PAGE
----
As the project wrapped up with a successful launch (the VoIP offering worked, customers could order services and be billed, and only we knew the limitations of the architecture), those of us considering that road map were still thinking in terms of modeling the business based on its processes. Business processes describe how an organization performs, or implements its capabilities. The thinking at the time was that the development of a business-process model would facilitate the alignment of IT with the business, which would be achieved by describing the business specifications for processes synchronized with the corresponding technical framework.

What, Not How

A new approach has emerged to challenge that thinking. Business-capability mapping is the process of modeling what a business does to reach its objectives (its capabilities), instead of how it does it (its business processes). The goal of this approach is to model the business on its most stable elements.

While the way in which a business implements its processes is likely to change frequently, the basic capabilities of a business tend to remain constant. For example, "Provision Service," "Activate Service," and "Generate Bill" are capabilities that the Phone Company maintained over many years. The hows of those capabilities, however, had changed dramatically over time. The "Activate Service" once required a truck dispatched to a customer's home. For VoIP service, activation could occur completely online with the customers installing their own equipment. The what remained the same; the how was continuing to change, as new technologies and offerings were being introduced.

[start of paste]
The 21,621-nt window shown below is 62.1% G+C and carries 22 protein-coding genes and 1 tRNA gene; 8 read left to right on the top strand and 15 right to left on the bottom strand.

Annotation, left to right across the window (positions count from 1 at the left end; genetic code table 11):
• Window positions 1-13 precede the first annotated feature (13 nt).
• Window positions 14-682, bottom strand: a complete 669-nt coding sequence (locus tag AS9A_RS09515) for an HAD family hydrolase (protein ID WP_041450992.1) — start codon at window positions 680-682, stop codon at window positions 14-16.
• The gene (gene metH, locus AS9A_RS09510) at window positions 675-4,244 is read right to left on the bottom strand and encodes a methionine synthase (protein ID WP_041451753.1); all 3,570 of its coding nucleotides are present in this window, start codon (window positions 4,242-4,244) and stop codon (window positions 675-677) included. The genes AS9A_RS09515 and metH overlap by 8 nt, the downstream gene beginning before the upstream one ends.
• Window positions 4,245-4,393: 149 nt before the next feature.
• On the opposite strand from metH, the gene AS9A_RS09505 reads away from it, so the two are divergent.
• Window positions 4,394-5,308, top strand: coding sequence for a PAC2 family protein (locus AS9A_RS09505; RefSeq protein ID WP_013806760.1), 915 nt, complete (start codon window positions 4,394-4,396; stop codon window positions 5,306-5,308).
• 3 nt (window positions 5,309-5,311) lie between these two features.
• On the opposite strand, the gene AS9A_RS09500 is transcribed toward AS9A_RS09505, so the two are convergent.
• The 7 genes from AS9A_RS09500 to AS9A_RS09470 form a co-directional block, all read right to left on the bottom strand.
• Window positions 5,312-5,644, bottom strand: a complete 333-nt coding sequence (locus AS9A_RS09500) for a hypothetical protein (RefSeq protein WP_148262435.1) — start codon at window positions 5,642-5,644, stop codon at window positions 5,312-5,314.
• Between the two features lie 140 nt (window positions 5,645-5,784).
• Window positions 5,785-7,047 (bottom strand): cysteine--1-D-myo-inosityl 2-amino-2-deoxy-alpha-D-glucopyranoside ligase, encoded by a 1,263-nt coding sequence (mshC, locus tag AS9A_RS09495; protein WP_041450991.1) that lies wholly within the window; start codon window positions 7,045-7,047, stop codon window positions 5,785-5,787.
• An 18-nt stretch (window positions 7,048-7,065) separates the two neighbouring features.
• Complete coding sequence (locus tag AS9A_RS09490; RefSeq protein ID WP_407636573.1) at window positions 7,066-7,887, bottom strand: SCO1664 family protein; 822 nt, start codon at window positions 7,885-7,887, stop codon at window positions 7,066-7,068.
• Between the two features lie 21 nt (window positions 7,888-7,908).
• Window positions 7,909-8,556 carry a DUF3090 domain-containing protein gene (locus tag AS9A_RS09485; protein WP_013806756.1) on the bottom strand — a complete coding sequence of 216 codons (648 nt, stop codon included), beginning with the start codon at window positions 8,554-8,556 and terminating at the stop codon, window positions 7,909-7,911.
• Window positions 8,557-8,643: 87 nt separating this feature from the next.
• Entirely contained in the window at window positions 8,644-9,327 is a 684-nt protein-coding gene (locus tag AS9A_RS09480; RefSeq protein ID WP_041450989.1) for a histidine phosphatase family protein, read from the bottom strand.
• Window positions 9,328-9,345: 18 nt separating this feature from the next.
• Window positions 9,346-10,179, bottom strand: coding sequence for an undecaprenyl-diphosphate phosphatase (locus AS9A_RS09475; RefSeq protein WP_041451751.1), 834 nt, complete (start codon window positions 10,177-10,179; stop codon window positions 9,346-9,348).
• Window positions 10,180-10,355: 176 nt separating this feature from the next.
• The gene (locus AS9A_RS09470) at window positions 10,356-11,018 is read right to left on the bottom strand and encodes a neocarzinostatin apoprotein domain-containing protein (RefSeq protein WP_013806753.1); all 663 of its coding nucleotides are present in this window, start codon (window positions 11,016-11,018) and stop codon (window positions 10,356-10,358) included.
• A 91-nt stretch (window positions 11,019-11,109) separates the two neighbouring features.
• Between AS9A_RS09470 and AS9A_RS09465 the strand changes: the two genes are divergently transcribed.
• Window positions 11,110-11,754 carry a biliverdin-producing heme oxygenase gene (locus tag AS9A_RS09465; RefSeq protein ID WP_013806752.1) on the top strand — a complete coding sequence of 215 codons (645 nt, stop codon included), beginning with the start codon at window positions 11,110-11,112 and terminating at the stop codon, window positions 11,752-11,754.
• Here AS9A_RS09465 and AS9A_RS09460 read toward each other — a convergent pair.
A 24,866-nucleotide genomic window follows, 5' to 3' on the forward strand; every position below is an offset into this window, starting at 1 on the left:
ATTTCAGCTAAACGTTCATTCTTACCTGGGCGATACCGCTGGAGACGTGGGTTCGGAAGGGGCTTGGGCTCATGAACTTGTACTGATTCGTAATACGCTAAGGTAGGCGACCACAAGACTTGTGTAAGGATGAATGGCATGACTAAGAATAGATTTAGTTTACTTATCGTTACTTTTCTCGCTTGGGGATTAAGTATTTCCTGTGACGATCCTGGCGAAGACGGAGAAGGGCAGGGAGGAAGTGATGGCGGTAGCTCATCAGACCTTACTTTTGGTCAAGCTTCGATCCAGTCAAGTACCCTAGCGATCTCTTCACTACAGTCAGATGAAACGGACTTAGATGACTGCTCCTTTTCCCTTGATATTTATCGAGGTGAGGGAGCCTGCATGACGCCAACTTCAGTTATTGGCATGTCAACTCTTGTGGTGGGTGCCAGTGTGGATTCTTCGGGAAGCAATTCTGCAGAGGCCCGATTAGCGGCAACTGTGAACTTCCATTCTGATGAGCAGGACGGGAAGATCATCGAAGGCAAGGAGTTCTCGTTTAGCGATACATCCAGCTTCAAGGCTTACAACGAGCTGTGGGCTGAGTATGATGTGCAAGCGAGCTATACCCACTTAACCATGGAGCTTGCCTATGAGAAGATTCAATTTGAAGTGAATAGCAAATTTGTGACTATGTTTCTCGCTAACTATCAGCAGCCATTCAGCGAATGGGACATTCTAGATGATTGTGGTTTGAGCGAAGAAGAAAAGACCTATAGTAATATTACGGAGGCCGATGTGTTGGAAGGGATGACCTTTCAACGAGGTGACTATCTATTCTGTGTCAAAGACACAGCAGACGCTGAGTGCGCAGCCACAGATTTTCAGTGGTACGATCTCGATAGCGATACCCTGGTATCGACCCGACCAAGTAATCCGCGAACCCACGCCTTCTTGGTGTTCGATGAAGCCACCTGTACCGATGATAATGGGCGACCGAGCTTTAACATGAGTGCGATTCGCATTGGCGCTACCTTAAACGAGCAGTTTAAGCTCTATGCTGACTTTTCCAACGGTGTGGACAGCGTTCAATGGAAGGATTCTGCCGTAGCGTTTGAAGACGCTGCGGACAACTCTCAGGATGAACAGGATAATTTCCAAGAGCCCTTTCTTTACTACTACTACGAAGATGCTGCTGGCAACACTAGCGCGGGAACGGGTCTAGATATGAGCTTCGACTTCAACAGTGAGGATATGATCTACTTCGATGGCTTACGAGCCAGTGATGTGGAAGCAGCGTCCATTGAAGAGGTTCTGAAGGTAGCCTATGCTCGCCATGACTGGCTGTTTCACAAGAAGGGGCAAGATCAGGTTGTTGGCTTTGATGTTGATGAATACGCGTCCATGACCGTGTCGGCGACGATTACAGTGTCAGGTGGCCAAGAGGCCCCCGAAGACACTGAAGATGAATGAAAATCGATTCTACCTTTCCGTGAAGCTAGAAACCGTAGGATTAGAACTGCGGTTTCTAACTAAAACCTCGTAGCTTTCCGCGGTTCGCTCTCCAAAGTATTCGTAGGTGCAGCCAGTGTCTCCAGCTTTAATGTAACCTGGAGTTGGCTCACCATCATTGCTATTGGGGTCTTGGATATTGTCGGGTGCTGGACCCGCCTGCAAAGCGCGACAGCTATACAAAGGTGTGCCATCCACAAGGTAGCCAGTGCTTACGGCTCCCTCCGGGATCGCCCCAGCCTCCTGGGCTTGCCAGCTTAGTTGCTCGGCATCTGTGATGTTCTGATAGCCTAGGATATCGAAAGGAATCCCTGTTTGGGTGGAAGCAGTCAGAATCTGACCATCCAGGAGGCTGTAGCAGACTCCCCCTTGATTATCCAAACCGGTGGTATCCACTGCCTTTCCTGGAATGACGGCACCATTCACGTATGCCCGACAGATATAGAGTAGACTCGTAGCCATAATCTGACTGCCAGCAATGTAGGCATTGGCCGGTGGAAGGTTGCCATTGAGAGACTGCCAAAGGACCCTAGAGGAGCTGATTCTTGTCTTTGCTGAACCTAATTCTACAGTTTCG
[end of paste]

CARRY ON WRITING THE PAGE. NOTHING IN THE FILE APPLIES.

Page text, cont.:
The advantage of a model that is based on the most stable elements of the business is its longevity. Changes to how capabilities are implemented do not change the base model. A stable business model means good things for the IT infrastructure that supports it. Therefore, business-capability mapping promotes a strong relationship between the business model and the technical infrastructure that supports the business requirements, resulting in a view of the business model that can be understood by both the business and IT. Capabilities are defined and tied to business strategy. Architecture is aligned with those capabilities and thus, to the business strategy.